Press Club
Board Chair Katie Cristol during the Tuesday, Feb. 15 County Board meeting (via Arlington County)

(Updated 3:45 p.m. on 2/22/22) A typo in a recent public hearing notice has had some larger consequences for Arlington County.

The error — an incorrect date printed on posters around town — also sparked a County Board discussion yesterday (Tuesday) about finding more effective ways to communicate with residents about upcoming hearings and projects.

This is a recurring conversation for Board members, who have now critiqued the county engagement processes for being neither penetrative nor inclusive enough.

Currently, the county posts signs at and near near the sites of future land-use projects, per its zoning ordinances. It also prints advertisements in the Washington Times newspaper to meet state public notice laws.

The fliers posted this time around bore the wrong date: Feb. 19, or this Saturday, instead of Feb. 12, when the County Board actually met.

As a result, most of the hearing items impacted — including plans for a church moving to Ballston, a new daycare coming near Clarendon and a private school opening in a church near Crystal City — will be rescheduled for a meeting on Saturday, March 19.

A hearing for the Marbella Apartments, a forthcoming affordable housing project near Rosslyn, will be heard at a special meeting on Monday, Feb. 28 at 6:30 p.m. so that the project can meet an early March deadline to receive tax credits from Virginia Housing.

Those who spoke at the Saturday meeting will have their comments entered and don’t need to return, officials said.

“Unfortunately, [for] this error — which anyone can make an error like that — we didn’t have redundancy, which is something we’re going to address immediately,” County Manager Mark Schwartz said. “We’re going to be immediately improving our process to address this.”

Only one person reviewed the dates before the printed placards went out, he said. The newspaper advertisement, meanwhile, had the correct date, but County Board members mused about whether putting legal notices in the Washington Times, a conservative daily newspaper with a circulation around 50,000 in the D.C. area, is effective.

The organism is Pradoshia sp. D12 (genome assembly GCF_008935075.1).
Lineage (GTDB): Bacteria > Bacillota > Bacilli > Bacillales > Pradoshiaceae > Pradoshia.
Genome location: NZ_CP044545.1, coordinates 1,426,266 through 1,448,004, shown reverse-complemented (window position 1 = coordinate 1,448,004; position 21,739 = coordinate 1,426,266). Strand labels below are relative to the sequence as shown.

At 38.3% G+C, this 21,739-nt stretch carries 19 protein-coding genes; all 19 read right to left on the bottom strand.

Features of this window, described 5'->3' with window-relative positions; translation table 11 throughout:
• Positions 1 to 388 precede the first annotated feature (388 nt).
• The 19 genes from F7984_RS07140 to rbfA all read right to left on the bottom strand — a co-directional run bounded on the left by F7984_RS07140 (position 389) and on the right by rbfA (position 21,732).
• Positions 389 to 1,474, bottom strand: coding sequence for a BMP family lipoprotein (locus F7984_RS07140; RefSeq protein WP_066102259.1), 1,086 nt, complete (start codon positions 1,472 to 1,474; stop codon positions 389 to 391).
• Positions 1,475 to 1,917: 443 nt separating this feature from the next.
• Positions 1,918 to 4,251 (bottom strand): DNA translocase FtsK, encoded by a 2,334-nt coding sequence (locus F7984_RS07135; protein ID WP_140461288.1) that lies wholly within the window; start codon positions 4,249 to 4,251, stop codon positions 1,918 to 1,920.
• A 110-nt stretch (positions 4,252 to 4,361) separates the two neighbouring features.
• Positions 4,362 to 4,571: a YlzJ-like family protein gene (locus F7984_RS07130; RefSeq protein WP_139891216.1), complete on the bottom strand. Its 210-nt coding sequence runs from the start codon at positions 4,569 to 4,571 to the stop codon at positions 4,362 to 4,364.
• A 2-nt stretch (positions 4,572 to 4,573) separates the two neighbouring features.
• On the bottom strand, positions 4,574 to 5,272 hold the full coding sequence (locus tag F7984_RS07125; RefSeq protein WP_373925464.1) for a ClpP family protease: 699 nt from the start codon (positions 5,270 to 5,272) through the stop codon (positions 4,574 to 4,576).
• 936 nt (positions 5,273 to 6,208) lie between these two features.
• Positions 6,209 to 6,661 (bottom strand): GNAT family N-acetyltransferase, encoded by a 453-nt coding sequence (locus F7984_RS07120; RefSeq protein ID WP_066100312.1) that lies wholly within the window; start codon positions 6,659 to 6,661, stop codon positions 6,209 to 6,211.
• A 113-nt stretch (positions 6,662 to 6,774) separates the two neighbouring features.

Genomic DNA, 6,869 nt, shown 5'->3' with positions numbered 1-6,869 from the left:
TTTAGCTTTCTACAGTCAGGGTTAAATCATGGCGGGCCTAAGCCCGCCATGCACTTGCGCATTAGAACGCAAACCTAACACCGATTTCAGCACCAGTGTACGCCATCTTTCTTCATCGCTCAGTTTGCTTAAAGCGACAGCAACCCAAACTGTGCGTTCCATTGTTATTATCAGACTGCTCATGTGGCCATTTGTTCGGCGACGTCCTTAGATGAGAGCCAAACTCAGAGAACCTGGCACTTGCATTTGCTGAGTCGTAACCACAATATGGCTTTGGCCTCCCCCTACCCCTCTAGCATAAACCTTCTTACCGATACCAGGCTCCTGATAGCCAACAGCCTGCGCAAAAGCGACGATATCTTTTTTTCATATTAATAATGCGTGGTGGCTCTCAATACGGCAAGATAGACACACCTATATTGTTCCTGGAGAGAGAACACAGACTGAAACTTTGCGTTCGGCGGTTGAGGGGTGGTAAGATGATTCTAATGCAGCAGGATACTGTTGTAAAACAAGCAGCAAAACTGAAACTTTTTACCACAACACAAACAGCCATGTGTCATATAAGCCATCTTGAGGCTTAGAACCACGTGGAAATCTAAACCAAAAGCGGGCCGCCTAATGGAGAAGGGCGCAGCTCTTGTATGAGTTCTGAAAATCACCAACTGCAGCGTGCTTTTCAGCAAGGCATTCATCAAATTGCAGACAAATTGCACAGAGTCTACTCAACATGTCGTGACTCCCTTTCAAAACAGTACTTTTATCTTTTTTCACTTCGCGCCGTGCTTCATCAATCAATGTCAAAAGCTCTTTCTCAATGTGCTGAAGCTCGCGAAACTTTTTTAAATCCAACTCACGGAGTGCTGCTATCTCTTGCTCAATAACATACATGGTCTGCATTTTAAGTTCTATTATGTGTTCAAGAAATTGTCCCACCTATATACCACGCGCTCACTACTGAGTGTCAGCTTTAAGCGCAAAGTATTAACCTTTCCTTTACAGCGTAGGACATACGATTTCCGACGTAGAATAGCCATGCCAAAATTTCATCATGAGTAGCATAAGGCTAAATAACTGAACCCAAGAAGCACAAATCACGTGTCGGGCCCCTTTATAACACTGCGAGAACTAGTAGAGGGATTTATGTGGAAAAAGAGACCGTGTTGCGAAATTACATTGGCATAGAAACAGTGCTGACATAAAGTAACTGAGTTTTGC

“This invites the question of not just ‘What went wrong here?’ but ‘What could go better in the future?'” Board Vice Chair Christian Dorsey said. “Many have long decried our practice of advertising in the Washington Times, given its relatively low circulation in the county. While it meets the legal requirements, it doesn’t necessarily meet the spirit of broad notice.”

In Arlington, Board Chair Katie Cristol said, the challenge is that the county can choose broad circulation and additional expense with the Washington Post or low prices with the Washington Times.

She said she “would love” to advertise with an online news source, but state law mandates that such notices be placed in print publications.

“We have at least one of those where a lot of Arlingtonians get their news,” Cristol said. “We are constrained by state code from doing that — and some very effective lobbying from what I understand is the Virginia print industry, which is very interested in keeping that requirement the same.”

Virginia Press Association Executive Director Betsy Edwards says the current system “works very well for the majority of the citizens of the Commonwealth.”

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Outdated flyer received by about 4,000 Arlington householdsAbout 4,000 Arlington households received a flyer in their water bill this month advertising a county E-CARE recycling event.

The only problem is, the flyer advertised the E-CARE event that happened this past October. A spokeswoman for the Arlington County Department of Environmental Services says the mix-up happened due to a printing error made by a county vendor. The flyer was supposed to advertise the spring E-CARE event that’s happening on April 20.

“The correct flyers are now being printed and will be sent out at no cost to the County,” spokeswoman Shannon Whalen McDaniel told ARLnow.com. “The flyers will be accompanied by a note explaining the error.”

E-CARE allows residents to safely dispose of electronics and hazardous household items. The next event will be held from 8:30 a.m. to 3:00 p.m. on Saturday, April 20, at Thomas Jefferson Middle School (125 S. Old Glebe Rd).

Photo courtesy @poiuytr

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It turns out we were wrong to assume that a Weezer concert that was said to be taking place “near The Fashion Centre at Pentagon City Microsoft Store” next weekend, in honor of the store’s grand opening, will be taking place at the mall. Or in Virginia, for that matter.

A PR rep emailed us today to let us know the concert — scheduled for Saturday, Aug. 11 — is actually taking place at the Warner Theater in D.C. The original media advisory (which omitted the Warner Theater detail) said the concert will be taking place at 2:00 p.m., though the band’s website says it’s scheduled from 12:00 to 5:00 p.m.

Weezer fans can get tickets to the event by visiting the Microsoft Store’s Pentagon City mall grand opening on Thursday, Aug. 9. Starting at 10:00 a.m., the store will distribute free wristbands for admission to the event, in pairs of two, according to the Microsoft Store website. The first 200 people in line will also reportedly get a wristband for a meet and greet with the band.

A few lucky people who get in line early on the 9th will also have the chance to play Microsoft Kinect with Washington Wizards star John Wall later that day.

ARLnow.com apologies for the error in our previous article.

Photo by “James” via Wikipedia

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